The year 2014 is on track to be the most active IPO market in the United States since 2000, with the mid-year total number of IPOs topping last year’s mid-year total by more than 60%.1 There were 222 US IPOs in 2013, with a total of $55 billion raised, and 2014 has already seen 151 US IPOs, for a total of $32 billion, completed by the mid-year mark. The year 2000 (over 400 IPOs) was the last year of a 10-year boom in US IPOs that reached its peak in 1996 (over 700 IPOs).

What does this mean for emerging energy technology and renewables companies that might be looking to the capital markets? As of mid-year 2014, there have been six clean tech/renewables IPOs, while there were seven in all of 2013. In both years, these deals have represented a relatively small percentage of total IPOs and still do not match the level of activity in the more traditional energy and oil & gas sector. In 2014, IPOs were completed by a range of innovative companies, including Aspen Aerogels, TCP International, and Opower.

Two unambiguously positive developments for clean energy in 2013 and the first half of 2014 have been the strong market for follow-on offerings and YieldCo IPOs. As was the case in 2013, several larger energy tech companies that are already public completed follow-on offerings to bolster cash for growth in 2014. Following in the footsteps of Tesla, SunEdison, First Solar, and other companies who completed secondary offerings in 2013, Rubicon Technology (January and March 2014), Jinko Solar (January 2014), Pattern Energy (May 2014), Plug Power (January and April 2014), Trina Solar (June 2014), and several other public companies capitalized on the continued receptiveness of clean-tech capital markets.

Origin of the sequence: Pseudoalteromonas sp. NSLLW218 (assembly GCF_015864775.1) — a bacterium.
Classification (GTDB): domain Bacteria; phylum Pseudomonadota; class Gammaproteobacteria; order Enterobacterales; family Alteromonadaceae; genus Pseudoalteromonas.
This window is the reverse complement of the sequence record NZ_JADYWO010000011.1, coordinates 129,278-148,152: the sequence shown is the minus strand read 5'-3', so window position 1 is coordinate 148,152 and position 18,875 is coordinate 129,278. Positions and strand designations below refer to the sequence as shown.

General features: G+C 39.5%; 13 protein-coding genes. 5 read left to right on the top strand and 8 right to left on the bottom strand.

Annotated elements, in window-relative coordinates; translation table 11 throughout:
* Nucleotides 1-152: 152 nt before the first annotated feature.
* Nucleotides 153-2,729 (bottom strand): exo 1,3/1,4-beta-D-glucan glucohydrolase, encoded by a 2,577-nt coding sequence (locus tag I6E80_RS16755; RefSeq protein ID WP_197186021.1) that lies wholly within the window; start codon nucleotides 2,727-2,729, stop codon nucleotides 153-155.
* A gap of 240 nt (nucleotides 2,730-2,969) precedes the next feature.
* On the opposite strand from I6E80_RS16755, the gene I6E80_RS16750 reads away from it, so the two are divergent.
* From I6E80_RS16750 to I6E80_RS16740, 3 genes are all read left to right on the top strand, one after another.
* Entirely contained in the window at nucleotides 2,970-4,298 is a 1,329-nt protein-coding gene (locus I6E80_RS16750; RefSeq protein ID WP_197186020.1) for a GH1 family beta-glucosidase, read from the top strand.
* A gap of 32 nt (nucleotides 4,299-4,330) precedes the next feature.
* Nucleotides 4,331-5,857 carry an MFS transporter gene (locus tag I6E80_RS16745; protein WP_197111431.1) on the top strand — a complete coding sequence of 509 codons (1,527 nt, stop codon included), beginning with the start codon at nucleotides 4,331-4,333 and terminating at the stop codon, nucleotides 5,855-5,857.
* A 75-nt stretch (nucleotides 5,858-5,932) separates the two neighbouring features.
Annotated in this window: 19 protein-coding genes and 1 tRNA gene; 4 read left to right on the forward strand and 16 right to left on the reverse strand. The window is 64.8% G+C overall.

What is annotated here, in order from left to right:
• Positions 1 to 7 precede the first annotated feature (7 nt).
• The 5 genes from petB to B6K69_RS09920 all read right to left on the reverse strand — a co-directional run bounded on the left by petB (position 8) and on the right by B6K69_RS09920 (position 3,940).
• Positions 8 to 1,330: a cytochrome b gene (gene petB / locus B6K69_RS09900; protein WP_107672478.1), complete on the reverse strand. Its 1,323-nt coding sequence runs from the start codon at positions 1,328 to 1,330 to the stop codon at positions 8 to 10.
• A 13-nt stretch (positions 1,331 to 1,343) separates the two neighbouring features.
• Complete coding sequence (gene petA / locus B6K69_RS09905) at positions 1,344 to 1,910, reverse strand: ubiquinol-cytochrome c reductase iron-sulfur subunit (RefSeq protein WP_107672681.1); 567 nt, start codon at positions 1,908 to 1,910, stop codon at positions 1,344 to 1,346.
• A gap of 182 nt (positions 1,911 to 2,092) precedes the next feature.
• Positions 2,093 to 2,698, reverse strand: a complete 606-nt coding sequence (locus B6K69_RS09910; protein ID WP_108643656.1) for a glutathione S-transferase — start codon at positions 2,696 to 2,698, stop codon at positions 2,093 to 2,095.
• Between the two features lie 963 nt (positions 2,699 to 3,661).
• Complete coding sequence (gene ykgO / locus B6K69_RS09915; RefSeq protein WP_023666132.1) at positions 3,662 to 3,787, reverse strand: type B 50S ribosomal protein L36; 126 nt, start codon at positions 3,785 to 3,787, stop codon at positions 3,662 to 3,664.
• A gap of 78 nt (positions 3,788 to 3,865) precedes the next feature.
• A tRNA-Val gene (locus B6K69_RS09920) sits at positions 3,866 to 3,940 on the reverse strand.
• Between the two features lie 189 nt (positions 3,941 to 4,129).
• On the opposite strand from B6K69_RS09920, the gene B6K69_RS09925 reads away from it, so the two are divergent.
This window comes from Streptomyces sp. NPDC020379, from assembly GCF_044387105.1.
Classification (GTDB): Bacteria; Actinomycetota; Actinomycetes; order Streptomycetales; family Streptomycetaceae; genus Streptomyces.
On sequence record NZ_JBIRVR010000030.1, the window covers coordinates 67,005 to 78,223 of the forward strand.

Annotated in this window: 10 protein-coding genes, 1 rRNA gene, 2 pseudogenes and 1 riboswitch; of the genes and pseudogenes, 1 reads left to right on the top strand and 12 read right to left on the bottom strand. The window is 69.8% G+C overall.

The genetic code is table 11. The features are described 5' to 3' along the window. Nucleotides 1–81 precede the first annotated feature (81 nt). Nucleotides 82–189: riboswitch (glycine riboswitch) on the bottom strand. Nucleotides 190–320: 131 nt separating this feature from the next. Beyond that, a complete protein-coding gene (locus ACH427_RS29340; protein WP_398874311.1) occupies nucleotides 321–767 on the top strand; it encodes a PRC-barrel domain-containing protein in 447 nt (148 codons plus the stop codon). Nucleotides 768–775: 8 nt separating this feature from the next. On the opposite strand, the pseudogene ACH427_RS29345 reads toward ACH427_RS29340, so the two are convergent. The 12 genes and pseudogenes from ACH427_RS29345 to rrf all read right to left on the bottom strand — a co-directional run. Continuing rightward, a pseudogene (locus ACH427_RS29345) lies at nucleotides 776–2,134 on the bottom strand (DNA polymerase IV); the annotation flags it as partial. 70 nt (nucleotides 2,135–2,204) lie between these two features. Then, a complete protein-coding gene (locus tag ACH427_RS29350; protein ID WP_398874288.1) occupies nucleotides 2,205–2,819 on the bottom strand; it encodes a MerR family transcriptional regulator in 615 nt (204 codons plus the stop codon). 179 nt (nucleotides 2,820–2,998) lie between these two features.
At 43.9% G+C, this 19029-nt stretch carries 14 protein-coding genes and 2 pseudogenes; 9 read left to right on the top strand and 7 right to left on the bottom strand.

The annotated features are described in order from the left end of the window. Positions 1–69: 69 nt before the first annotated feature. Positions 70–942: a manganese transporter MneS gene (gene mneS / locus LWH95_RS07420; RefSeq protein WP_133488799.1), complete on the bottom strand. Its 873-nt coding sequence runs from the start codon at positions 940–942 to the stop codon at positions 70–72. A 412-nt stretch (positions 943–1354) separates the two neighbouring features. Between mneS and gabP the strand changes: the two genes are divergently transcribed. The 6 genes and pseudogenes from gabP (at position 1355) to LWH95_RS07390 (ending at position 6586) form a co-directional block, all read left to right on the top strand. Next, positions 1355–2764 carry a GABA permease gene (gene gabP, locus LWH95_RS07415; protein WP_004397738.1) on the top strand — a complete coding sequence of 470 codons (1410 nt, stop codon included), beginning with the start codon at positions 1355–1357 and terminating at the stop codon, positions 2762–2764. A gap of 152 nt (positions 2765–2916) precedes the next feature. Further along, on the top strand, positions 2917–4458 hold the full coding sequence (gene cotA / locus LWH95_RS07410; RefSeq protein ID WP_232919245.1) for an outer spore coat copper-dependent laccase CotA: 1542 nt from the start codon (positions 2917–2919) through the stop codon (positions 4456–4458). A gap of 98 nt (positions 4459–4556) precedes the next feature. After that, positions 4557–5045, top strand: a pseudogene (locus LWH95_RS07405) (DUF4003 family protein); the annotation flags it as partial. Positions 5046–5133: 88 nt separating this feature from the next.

Following on successful YieldCo IPOs in 2013 (NRG Yield, Pattern Energy), there have already been three YieldCo IPOs in 2014: Abengoa Yield, NextEra Energy Partners, and, most recently, Terraform Power. The continued growth of YieldCo deals as well as the growing dollar amount of such offerings is an extremely encouraging sign for the energy and clean-tech sector as a whole, signaling a longer-term market acceptance of the ongoing changes in domestic and global energy consumption. The successful public market financings of these companies – whose strategy typically involves the purchase and operation of existing clean, energy- generating assets – should result in increased access to capital for renewable energy generation assets, as well as related technologies and services across the sector.

If the first half of this year is any indication, 2014 should prove to be a strong year for clean-tech and  renewable energy companies opting to pursue the IPO path. The IPOs, follow-on offerings, and YieldCo successes that we’ve seen so far should improve the prospects for forthcoming clean-energy IPOs in the second half of 2014 and beyond. I expect to see more renewable/clean energy companies follow the IPO route and make the most of the market’s continued receptiveness.